Wednesday, August 08, 2012

The origin and back story of the smiley face

By Jack Brummet, Pop Culture Editor

A smiley face poster from the late 1960's

We mostly see it now as an "emoticon," a symbol used in computer messages, and sometimes tied to the phrase "have a nice day,"  but most often as a symbol for "like" or "I like this."

The smiley is the printable version of character 1 codepage 437 of the first IBM PC and all subsequent PC compatible computers.  Unicode smiley and sad face characters :

U+263A or alt(+)1

In the 60's, this yellow circle with two eyes and a smile (usually), the smiley face, was everywhere—on buttons, posters, signs, t-shirts, bumper stickers, coffee mugs, and emblazoned on numerous trinkets.

Harvey Bell's original smiley face?

Although the counterculture, and, later, the mainstream absorbed it, the ubiquitous image we all came to know was created in 1963 as a motivational image for employees of the State Mutual Life Assurance Company by Harvey Bell, a commercial artist.  He created the design in ten minutes and was paid $45.

My version of the smiley

Even though Harvey Bell gets all the credit, the image was clearly in some use before 1963, like this advertisement for a movie from in 1953.

This work is in the public domain in that it was published in the 
United  States between 1923 and 1977 and without a copyright notice


In 1967, Ball's smiley was used in an advertising campaign for Seattle's University Federal Savings & Loan. And the same design was later used when the Mad Man who launched that ad campaign, David Stern, ran for Mayor of Seattle in 1993 (he lost).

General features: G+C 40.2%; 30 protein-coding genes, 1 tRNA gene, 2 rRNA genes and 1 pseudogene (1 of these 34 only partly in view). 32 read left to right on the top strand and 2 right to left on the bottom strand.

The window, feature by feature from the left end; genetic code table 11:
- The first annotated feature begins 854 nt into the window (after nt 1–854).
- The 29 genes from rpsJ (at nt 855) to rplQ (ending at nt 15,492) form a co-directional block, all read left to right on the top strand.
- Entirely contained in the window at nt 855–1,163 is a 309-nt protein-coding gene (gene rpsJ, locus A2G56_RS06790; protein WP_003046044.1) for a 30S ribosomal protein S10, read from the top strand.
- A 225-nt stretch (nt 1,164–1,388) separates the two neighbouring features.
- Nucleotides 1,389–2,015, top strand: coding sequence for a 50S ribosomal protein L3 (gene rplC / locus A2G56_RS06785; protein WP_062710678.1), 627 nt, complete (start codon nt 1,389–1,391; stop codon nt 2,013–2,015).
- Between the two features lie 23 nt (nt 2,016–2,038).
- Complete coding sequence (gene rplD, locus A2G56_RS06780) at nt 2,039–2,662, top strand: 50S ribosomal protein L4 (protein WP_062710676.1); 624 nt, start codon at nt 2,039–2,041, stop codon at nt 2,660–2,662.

The smiley face made an appearance in the blockbuster movie, Forrest Gump. On one of his transcontinental runs, a shirt is given to Gump.  When he wipes his face, the dirt stained shirt reveals what seems to be eyes and a mouth and the smiley face is born. 

The overuse of the smiley face and"have a nice day" became annoying, and strayed far from its original meaning and intent.  By the '70s. the smiley face and the phrase "have a nice day" become a hollow sentiment, perfect for Nixon-era America.  Fifty years later,the unending smile, is still with us.    Recently Wal-Mart abandoned it's use of the smiley on their uniforms and on signage.  An interesting article on Wal-Mart's smiley can be found here.


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